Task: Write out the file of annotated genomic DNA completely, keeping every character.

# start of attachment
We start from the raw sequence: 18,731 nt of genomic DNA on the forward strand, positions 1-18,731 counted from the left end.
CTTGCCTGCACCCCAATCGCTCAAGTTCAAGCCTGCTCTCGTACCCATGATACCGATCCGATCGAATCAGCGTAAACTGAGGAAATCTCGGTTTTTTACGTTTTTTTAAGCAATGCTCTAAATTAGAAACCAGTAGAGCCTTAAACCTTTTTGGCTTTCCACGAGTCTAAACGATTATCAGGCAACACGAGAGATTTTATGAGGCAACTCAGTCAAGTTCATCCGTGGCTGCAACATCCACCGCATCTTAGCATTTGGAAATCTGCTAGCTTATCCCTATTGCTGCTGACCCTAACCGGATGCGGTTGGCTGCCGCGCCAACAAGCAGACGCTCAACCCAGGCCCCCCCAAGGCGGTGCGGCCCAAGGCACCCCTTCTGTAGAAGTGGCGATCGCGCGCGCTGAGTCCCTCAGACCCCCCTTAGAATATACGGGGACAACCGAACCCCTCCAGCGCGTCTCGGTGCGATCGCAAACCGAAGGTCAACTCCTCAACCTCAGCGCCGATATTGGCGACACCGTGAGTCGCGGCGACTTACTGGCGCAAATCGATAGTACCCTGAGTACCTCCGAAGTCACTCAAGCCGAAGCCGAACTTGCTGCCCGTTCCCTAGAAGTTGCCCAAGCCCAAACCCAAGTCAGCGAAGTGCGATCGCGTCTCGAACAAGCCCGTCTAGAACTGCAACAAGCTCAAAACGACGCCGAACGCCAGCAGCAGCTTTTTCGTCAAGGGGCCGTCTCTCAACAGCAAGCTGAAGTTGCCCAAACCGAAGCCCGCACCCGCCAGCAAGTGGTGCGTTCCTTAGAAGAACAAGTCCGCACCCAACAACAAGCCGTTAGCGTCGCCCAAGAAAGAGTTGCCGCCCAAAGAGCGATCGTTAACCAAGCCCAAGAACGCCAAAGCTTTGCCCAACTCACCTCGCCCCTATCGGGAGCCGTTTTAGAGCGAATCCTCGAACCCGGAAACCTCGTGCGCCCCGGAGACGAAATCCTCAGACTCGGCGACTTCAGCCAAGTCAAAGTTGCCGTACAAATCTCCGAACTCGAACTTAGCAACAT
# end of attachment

We start from the raw sequence: 18,731 nt of genomic DNA on the forward strand, positions 1-18,731 counted from the left end.
CTTGCCTGCACCCCAATCGCTCAAGTTCAAGCCTGCTCTCGTACCCATGATACCGATCCGATCGAATCAGCGTAAACTGAGGAAATCTCGGTTTTTTACGTTTTTTTAAGCAATGCTCTAAATTAGAAACCAGTAGAGCCTTAAACCTTTTTGGCTTTCCACGAGTCTAAACGATTATCAGGCAACACGAGAGATTTTATGAGGCAACTCAGTCAAGTTCATCCGTGGCTGCAACATCCACCGCATCTTAGCATTTGGAAATCTGCTAGCTTATCCCTATTGCTGCTGACCCTAACCGGATGCGGTTGGCTGCCGCGCCAACAAGCAGACGCTCAACCCAGGCCCCCCCAAGGCGGTGCGGCCCAAGGCACCCCTTCTGTAGAAGTGGCGATCGCGCGCGCTGAGTCCCTCAGACCCCCCTTAGAATATACGGGGACAACCGAACCCCTCCAGCGCGTCTCGGTGCGATCGCAAACCGAAGGTCAACTCCTCAACCTCAGCGCCGATATTGGCGACACCGTGAGTCGCGGCGACTTACTGGCGCAAATCGATAGTACCCTGAGTACCTCCGAAGTCACTCAAGCCGAAGCCGAACTTGCTGCCCGTTCCCTAGAAGTTGCCCAAGCCCAAACCCAAGTCAGCGAAGTGCGATCGCGTCTCGAACAAGCCCGTCTAGAACTGCAACAAGCTCAAAACGACGCCGAACGCCAGCAGCAGCTTTTTCGTCAAGGGGCCGTCTCTCAACAGCAAGCTGAAGTTGCCCAAACCGAAGCCCGCACCCGCCAGCAAGTGGTGCGTTCCTTAGAAGAACAAGTCCGCACCCAACAACAAGCCGTTAGCGTCGCCCAAGAAAGAGTTGCCGCCCAAAGAGCGATCGTTAACCAAGCCCAAGAACGCCAAAGCTTTGCCCAACTCACCTCGCCCCTATCGGGAGCCGTTTTAGAGCGAATCCTCGAACCCGGAAACCTCGTGCGCCCCGGAGACGAAATCCTCAGACTCGGCGACTTCAGCCAAGTCAAAGTTGCCGTACAAATCTCCGAACTCGAACTTAGCAACAT